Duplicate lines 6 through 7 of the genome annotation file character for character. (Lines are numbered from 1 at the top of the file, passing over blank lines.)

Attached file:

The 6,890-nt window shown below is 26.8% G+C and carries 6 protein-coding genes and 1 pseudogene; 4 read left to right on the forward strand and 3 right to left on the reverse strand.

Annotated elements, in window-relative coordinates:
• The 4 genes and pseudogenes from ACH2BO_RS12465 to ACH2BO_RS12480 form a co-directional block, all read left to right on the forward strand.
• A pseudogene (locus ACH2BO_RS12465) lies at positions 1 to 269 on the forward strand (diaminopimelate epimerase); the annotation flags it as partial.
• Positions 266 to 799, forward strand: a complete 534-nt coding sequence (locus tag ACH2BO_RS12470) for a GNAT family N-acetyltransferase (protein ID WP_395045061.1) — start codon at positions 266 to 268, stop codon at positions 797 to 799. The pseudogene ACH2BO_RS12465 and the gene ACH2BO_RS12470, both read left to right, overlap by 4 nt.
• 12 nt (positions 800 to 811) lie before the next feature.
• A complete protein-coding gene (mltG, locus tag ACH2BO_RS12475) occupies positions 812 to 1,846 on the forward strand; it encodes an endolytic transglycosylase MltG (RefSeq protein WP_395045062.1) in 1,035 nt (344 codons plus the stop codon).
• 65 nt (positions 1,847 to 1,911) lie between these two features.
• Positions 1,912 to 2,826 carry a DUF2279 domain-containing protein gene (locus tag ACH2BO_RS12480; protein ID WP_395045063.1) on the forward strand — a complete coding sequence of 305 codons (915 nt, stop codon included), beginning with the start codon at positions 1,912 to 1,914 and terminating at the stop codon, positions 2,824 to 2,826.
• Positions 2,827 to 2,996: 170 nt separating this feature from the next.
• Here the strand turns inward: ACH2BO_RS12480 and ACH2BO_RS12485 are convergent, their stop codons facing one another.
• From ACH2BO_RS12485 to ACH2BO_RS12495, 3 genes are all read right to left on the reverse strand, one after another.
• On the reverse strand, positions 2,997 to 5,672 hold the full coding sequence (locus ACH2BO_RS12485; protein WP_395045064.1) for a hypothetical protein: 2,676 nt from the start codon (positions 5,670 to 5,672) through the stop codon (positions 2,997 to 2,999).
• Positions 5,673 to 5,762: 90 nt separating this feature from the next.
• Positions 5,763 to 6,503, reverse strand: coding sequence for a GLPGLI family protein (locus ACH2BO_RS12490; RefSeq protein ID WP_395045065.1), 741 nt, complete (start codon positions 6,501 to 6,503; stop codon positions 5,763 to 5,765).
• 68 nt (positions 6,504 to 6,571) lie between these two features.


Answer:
• 12 nt (positions 800 to 811) lie before the next feature.
• A complete protein-coding gene (mltG, locus tag ACH2BO_RS12475) occupies positions 812 to 1,846 on the forward strand; it encodes an endolytic transglycosylase MltG (RefSeq protein WP_395045062.1) in 1,035 nt (344 codons plus the stop codon).